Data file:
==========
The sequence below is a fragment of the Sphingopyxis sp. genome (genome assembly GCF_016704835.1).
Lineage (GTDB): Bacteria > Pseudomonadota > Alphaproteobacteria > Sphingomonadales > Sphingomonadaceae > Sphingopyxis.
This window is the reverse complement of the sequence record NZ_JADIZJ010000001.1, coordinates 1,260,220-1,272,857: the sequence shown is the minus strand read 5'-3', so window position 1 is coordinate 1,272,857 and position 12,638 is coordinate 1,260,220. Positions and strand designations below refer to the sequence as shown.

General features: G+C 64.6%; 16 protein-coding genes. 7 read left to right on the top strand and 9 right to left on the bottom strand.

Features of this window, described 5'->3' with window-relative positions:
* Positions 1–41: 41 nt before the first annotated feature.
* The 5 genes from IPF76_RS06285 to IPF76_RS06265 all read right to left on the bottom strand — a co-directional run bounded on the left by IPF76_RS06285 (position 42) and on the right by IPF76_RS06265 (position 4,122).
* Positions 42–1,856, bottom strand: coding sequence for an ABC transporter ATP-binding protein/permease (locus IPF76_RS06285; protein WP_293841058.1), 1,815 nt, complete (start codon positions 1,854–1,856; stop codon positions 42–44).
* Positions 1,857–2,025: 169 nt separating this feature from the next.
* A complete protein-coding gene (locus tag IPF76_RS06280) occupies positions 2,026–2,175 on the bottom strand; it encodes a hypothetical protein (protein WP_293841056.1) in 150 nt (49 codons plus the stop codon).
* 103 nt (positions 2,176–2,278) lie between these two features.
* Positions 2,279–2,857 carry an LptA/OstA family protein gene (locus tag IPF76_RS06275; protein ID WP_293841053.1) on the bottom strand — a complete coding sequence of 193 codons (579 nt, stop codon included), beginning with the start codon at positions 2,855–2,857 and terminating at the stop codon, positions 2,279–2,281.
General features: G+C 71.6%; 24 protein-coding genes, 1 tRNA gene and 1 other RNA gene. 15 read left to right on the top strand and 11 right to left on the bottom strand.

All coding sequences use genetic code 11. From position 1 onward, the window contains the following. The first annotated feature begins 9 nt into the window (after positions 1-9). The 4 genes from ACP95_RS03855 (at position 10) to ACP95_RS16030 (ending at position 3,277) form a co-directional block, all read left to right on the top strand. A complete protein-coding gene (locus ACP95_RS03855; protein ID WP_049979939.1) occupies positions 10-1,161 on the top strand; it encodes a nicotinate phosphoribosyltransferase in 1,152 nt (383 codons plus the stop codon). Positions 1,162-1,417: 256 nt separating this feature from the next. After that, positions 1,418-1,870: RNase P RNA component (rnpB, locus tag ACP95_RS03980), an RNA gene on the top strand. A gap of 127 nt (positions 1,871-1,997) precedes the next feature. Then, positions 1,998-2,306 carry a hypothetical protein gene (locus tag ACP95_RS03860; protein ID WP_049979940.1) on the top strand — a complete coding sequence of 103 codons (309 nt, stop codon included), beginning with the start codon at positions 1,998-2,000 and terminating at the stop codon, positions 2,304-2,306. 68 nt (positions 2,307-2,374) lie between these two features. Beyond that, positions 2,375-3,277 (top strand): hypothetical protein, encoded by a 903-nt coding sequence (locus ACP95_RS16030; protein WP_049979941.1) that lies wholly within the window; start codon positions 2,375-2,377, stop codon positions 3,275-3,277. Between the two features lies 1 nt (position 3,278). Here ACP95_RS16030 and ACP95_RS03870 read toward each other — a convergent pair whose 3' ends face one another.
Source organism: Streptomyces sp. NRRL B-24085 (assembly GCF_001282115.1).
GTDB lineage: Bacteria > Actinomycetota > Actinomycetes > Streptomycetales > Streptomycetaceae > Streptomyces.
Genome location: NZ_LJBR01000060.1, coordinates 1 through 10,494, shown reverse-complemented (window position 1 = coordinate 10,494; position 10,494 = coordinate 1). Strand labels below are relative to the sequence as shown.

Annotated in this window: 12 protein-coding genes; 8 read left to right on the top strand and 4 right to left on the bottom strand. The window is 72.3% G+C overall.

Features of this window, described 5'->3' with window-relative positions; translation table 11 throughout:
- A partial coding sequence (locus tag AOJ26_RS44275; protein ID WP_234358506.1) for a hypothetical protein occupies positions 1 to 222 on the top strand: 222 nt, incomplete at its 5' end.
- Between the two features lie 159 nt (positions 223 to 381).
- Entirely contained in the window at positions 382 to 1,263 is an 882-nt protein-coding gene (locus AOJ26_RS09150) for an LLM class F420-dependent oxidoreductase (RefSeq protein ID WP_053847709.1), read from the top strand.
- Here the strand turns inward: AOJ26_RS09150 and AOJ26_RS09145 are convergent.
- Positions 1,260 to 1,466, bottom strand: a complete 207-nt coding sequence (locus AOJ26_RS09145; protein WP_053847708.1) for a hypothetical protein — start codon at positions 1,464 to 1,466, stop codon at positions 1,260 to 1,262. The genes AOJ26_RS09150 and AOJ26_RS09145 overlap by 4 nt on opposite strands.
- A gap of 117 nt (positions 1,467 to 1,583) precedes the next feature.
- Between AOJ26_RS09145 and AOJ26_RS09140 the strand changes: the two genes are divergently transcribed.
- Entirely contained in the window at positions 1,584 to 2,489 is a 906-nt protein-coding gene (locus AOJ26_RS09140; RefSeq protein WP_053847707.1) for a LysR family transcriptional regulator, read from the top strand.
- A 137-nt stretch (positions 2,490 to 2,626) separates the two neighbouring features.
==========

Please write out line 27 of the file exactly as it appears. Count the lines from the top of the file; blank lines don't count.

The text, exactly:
- Entirely contained in the window at positions 1,584 to 2,489 is a 906-nt protein-coding gene (locus AOJ26_RS09140; RefSeq protein WP_053847707.1) for a LysR family transcriptional regulator, read from the top strand.